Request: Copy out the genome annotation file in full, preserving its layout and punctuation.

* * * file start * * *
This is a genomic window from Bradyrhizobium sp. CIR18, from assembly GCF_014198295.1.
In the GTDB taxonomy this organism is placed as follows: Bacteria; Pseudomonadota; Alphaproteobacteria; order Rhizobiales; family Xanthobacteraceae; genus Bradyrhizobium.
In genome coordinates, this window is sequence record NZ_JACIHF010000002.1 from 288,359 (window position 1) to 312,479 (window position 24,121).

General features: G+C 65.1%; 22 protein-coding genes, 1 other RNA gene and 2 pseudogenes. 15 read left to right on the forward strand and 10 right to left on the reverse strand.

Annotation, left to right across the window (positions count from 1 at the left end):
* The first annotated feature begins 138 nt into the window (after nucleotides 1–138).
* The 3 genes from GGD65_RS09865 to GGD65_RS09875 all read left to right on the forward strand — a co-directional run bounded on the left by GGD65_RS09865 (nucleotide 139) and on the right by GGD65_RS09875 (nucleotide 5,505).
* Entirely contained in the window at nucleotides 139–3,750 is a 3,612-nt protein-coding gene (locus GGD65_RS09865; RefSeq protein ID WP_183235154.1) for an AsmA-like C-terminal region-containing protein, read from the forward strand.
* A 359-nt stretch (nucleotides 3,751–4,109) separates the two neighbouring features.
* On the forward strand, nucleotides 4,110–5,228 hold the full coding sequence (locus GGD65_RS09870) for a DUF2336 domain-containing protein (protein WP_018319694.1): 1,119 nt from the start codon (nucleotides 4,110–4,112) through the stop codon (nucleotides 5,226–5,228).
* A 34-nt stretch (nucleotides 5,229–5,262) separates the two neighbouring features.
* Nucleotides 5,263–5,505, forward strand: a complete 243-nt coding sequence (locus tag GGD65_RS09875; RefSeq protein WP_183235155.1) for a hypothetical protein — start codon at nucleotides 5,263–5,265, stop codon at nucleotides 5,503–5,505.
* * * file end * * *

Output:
This is a genomic window from Bradyrhizobium sp. CIR18, from assembly GCF_014198295.1.
In the GTDB taxonomy this organism is placed as follows: Bacteria; Pseudomonadota; Alphaproteobacteria; order Rhizobiales; family Xanthobacteraceae; genus Bradyrhizobium.
In genome coordinates, this window is sequence record NZ_JACIHF010000002.1 from 288,359 (window position 1) to 312,479 (window position 24,121).

General features: G+C 65.1%; 22 protein-coding genes, 1 other RNA gene and 2 pseudogenes. 15 read left to right on the forward strand and 10 right to left on the reverse strand.

Annotation, left to right across the window (positions count from 1 at the left end):
* The first annotated feature begins 138 nt into the window (after nucleotides 1–138).
* The 3 genes from GGD65_RS09865 to GGD65_RS09875 all read left to right on the forward strand — a co-directional run bounded on the left by GGD65_RS09865 (nucleotide 139) and on the right by GGD65_RS09875 (nucleotide 5,505).
* Entirely contained in the window at nucleotides 139–3,750 is a 3,612-nt protein-coding gene (locus GGD65_RS09865; RefSeq protein ID WP_183235154.1) for an AsmA-like C-terminal region-containing protein, read from the forward strand.
* A 359-nt stretch (nucleotides 3,751–4,109) separates the two neighbouring features.
* On the forward strand, nucleotides 4,110–5,228 hold the full coding sequence (locus GGD65_RS09870) for a DUF2336 domain-containing protein (protein WP_018319694.1): 1,119 nt from the start codon (nucleotides 4,110–4,112) through the stop codon (nucleotides 5,226–5,228).
* A 34-nt stretch (nucleotides 5,229–5,262) separates the two neighbouring features.
* Nucleotides 5,263–5,505, forward strand: a complete 243-nt coding sequence (locus tag GGD65_RS09875; RefSeq protein WP_183235155.1) for a hypothetical protein — start codon at nucleotides 5,263–5,265, stop codon at nucleotides 5,503–5,505.